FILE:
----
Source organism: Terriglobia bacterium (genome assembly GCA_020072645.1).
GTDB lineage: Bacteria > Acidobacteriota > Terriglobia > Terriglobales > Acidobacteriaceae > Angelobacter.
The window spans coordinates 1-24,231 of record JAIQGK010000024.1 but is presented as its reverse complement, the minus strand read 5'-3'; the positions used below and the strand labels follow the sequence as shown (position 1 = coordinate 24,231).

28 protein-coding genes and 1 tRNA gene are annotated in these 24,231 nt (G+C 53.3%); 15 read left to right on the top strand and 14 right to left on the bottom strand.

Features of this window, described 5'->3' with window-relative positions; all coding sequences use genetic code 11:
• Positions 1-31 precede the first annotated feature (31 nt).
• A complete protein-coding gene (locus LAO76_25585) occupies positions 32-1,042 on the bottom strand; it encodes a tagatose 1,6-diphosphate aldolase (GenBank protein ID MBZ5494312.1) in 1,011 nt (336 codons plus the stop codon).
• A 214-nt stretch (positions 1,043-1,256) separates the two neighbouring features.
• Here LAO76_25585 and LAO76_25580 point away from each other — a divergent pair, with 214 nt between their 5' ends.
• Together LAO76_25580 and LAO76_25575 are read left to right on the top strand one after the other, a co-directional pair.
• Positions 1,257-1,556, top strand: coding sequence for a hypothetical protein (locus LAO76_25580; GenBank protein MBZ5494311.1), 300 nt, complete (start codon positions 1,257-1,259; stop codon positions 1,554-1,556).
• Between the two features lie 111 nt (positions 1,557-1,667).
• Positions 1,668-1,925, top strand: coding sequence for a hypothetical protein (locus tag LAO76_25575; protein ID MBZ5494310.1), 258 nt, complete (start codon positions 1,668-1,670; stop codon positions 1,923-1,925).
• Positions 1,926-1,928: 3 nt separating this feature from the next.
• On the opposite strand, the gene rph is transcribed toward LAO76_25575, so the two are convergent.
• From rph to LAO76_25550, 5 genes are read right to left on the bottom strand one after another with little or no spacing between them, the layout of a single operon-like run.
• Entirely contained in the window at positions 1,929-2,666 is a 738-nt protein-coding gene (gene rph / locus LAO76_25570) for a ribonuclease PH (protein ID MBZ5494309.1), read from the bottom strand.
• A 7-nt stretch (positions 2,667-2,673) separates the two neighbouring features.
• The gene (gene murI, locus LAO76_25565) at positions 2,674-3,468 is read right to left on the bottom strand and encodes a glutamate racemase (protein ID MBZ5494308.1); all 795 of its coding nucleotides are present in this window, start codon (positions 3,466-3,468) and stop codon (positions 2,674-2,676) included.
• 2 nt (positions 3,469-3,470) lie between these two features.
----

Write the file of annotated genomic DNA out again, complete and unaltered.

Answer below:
Source organism: Terriglobia bacterium (genome assembly GCA_020072645.1).
GTDB lineage: Bacteria > Acidobacteriota > Terriglobia > Terriglobales > Acidobacteriaceae > Angelobacter.
The window spans coordinates 1-24,231 of record JAIQGK010000024.1 but is presented as its reverse complement, the minus strand read 5'-3'; the positions used below and the strand labels follow the sequence as shown (position 1 = coordinate 24,231).

28 protein-coding genes and 1 tRNA gene are annotated in these 24,231 nt (G+C 53.3%); 15 read left to right on the top strand and 14 right to left on the bottom strand.

Features of this window, described 5'->3' with window-relative positions; all coding sequences use genetic code 11:
• Positions 1-31 precede the first annotated feature (31 nt).
• A complete protein-coding gene (locus LAO76_25585) occupies positions 32-1,042 on the bottom strand; it encodes a tagatose 1,6-diphosphate aldolase (GenBank protein ID MBZ5494312.1) in 1,011 nt (336 codons plus the stop codon).
• A 214-nt stretch (positions 1,043-1,256) separates the two neighbouring features.
• Here LAO76_25585 and LAO76_25580 point away from each other — a divergent pair, with 214 nt between their 5' ends.
• Together LAO76_25580 and LAO76_25575 are read left to right on the top strand one after the other, a co-directional pair.
• Positions 1,257-1,556, top strand: coding sequence for a hypothetical protein (locus LAO76_25580; GenBank protein MBZ5494311.1), 300 nt, complete (start codon positions 1,257-1,259; stop codon positions 1,554-1,556).
• Between the two features lie 111 nt (positions 1,557-1,667).
• Positions 1,668-1,925, top strand: coding sequence for a hypothetical protein (locus tag LAO76_25575; protein ID MBZ5494310.1), 258 nt, complete (start codon positions 1,668-1,670; stop codon positions 1,923-1,925).
• Positions 1,926-1,928: 3 nt separating this feature from the next.
• On the opposite strand, the gene rph is transcribed toward LAO76_25575, so the two are convergent.
• From rph to LAO76_25550, 5 genes are read right to left on the bottom strand one after another with little or no spacing between them, the layout of a single operon-like run.
• Entirely contained in the window at positions 1,929-2,666 is a 738-nt protein-coding gene (gene rph / locus LAO76_25570) for a ribonuclease PH (protein ID MBZ5494309.1), read from the bottom strand.
• A 7-nt stretch (positions 2,667-2,673) separates the two neighbouring features.
• The gene (gene murI, locus LAO76_25565) at positions 2,674-3,468 is read right to left on the bottom strand and encodes a glutamate racemase (protein ID MBZ5494308.1); all 795 of its coding nucleotides are present in this window, start codon (positions 3,466-3,468) and stop codon (positions 2,674-2,676) included.
• 2 nt (positions 3,469-3,470) lie between these two features.